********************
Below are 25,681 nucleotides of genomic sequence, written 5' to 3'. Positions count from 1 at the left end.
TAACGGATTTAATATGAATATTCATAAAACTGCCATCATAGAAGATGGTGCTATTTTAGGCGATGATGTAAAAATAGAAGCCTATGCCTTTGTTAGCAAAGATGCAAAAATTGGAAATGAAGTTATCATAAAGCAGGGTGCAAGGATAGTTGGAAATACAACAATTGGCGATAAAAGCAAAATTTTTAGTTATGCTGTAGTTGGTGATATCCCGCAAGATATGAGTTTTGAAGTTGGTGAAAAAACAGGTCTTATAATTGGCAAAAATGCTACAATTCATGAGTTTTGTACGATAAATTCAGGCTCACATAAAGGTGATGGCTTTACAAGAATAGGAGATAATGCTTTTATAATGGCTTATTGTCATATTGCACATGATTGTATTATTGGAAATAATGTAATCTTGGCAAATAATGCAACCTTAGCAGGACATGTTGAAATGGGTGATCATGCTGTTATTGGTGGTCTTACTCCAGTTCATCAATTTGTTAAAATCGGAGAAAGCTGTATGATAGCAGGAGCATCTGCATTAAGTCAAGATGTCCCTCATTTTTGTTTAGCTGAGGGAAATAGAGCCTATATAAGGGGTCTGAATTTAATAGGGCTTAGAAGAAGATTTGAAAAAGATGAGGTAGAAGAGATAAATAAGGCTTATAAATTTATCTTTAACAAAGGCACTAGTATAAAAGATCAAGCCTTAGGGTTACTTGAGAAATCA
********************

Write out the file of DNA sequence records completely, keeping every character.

Below are 25,681 nucleotides of genomic sequence, written 5' to 3'. Positions count from 1 at the left end.
TAACGGATTTAATATGAATATTCATAAAACTGCCATCATAGAAGATGGTGCTATTTTAGGCGATGATGTAAAAATAGAAGCCTATGCCTTTGTTAGCAAAGATGCAAAAATTGGAAATGAAGTTATCATAAAGCAGGGTGCAAGGATAGTTGGAAATACAACAATTGGCGATAAAAGCAAAATTTTTAGTTATGCTGTAGTTGGTGATATCCCGCAAGATATGAGTTTTGAAGTTGGTGAAAAAACAGGTCTTATAATTGGCAAAAATGCTACAATTCATGAGTTTTGTACGATAAATTCAGGCTCACATAAAGGTGATGGCTTTACAAGAATAGGAGATAATGCTTTTATAATGGCTTATTGTCATATTGCACATGATTGTATTATTGGAAATAATGTAATCTTGGCAAATAATGCAACCTTAGCAGGACATGTTGAAATGGGTGATCATGCTGTTATTGGTGGTCTTACTCCAGTTCATCAATTTGTTAAAATCGGAGAAAGCTGTATGATAGCAGGAGCATCTGCATTAAGTCAAGATGTCCCTCATTTTTGTTTAGCTGAGGGAAATAGAGCCTATATAAGGGGTCTGAATTTAATAGGGCTTAGAAGAAGATTTGAAAAAGATGAGGTAGAAGAGATAAATAAGGCTTATAAATTTATCTTTAACAAAGGCACTAGTATAAAAGATCAAGCCTTAGGGTTACTTGAGAAATCA